- Samsung’s new S9 ranges from $1,199 to $1,499
- First impressions show not a lot’s changed from the S8
- Photo enthusiasts will welcome one of the new features
Samsung has officially unveiled its newest flagship smartphones, the Galaxy S9 and the Galaxy S9 Plus.
More than 24 hours after launch it seems to still be all anyone wants to talk about out of one of the world’s biggest tech conferences, the Mobile World Congress in Barcelona.
Since then, we’ve seen Matrix fanboys and girls go mad over Nokia stealing the show for the second year in a row by releasing a supercharged version of Neo’s Nokia 8110 banana-phone.
Some very pretty, slim notebooks from Huawei and a solid update for LG’s V30S ThinQ. And most surprising of all, Telstra releasing its roadmap to building full end-to-end 5G capability in Australia.
But the S9 and S9+ is dominating the show, helped perhaps by the lower than expected take-up of Apple’s flagship phone, the iPhone X. (It’s probably no coincidence images of a rumoured “massive” iPhone X Plus started circulating overnight.)
Outright, the S9 will be available in Australia for $1,199 (64GB) and $1,349 (256GB). The S9+ will be available in Australia for $1,349 (64GB) and $1,499 (256GB).
All phones will arrive in Australia on March 16.
We’ve had the new Galaxy phones in our hands for long enough now to pull together some thoughts.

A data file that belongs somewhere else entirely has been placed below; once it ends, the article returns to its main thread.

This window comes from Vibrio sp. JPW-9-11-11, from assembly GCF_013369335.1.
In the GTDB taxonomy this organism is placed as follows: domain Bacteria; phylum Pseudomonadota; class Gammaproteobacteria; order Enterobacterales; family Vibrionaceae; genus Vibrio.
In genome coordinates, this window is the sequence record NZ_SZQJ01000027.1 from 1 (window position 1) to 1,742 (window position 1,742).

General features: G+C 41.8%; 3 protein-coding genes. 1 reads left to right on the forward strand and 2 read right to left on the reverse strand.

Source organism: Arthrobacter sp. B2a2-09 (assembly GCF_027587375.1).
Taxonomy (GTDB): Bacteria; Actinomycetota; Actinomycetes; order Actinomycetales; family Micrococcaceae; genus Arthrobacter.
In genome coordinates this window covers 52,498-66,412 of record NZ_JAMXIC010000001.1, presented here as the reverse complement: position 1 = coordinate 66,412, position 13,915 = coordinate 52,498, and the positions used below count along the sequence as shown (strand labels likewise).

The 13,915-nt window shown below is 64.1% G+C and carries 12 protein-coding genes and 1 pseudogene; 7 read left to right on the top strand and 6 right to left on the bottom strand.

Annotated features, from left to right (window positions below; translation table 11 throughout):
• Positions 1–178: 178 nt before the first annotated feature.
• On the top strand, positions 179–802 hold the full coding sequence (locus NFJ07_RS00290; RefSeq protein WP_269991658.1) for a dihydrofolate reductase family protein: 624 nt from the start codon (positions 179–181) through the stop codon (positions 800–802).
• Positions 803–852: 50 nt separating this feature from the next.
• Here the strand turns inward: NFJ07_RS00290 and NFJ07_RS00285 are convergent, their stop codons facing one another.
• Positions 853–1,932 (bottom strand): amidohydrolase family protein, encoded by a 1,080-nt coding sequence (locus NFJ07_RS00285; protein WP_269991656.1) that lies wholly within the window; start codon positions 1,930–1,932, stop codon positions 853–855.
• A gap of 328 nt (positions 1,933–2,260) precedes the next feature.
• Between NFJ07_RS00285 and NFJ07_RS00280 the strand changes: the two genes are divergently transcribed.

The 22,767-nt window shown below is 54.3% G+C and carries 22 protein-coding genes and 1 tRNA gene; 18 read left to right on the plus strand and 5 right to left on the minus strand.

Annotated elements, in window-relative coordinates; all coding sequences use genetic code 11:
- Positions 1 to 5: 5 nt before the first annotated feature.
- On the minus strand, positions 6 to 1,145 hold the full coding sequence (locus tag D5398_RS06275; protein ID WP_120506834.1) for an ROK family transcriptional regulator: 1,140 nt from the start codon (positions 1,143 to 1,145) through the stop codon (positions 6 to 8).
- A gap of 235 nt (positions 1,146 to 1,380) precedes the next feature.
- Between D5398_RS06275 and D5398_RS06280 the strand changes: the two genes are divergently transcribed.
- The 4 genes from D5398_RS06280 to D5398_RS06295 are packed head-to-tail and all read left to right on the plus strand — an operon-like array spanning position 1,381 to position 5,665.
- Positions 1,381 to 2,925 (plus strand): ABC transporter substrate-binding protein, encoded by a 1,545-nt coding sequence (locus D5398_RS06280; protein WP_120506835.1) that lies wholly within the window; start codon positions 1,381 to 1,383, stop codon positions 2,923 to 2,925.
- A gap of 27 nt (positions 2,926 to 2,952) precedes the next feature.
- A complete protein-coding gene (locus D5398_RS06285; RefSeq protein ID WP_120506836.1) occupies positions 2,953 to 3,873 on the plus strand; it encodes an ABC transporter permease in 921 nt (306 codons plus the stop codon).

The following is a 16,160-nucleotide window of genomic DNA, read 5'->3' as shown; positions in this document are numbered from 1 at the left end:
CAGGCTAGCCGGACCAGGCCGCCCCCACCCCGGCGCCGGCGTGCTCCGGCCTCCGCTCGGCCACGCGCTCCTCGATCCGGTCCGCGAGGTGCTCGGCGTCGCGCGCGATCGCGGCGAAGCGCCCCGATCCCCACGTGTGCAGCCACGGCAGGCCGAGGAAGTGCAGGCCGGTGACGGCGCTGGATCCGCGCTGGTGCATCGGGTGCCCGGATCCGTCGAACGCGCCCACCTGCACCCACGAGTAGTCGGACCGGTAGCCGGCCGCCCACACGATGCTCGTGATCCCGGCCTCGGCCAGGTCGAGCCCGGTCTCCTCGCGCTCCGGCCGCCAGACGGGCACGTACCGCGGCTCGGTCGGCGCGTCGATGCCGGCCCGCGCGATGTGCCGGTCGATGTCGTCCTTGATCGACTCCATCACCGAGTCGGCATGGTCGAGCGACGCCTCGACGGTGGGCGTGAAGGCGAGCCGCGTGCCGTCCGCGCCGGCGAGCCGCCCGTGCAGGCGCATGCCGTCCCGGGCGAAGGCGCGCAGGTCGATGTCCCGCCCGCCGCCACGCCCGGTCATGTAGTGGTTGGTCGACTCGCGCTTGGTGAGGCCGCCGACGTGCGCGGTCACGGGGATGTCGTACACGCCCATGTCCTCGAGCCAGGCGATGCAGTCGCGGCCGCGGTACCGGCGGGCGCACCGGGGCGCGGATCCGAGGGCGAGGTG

“If you didn’t notice the different positioning of the fingerprint sensor – which now comfortably sits below the camera instead of next to it – or stumbled upon one of the new colours like ‘lilac purple’ you would have a hard time telling a Galaxy S9 from the Galaxy S8,” he says.
There’s a slight improvement to the display, the same battery, despite rumours a bigger one may have appeared in the S9 Plus, and a barely noticeable RAM upgrade.
The biggest differences, Maggio says, can be found between the S9 and S9 Plus models themselves. Here’s where he says the S9 Plus wins out over the iPhone X.
So much so that she has even found six reasons to consider the Galaxy S8 over the newer Galaxy S9.
And they will most likely prove more significant as their time in users’ hands goes on.
The S9 is the first smartphone to feature the dual aperature, which allows the camera to take in more light than other smartphones – great for low-light environments.
You can see the aperature switching here in Marques Brownlow’s review:
Yes, Samsung has kept the headphone jack.
Now Apple and Google have ditched the jack, Samsung remains the only major player which still supports all your favourite own headphones.
And it support your new, Bluetooth-powered headphones. So by refusing to support this kind of silliness:
So on balance, it looks like you’ll be paying a little bit more for a little bit extra. That suggests the S9 and S9 Plus are more attractive as upgrades for those in a two-year cycle, which many plan buyers are.
For those holding an S8, unless it’s broken, it looks like there’s little point in fixing it just yet.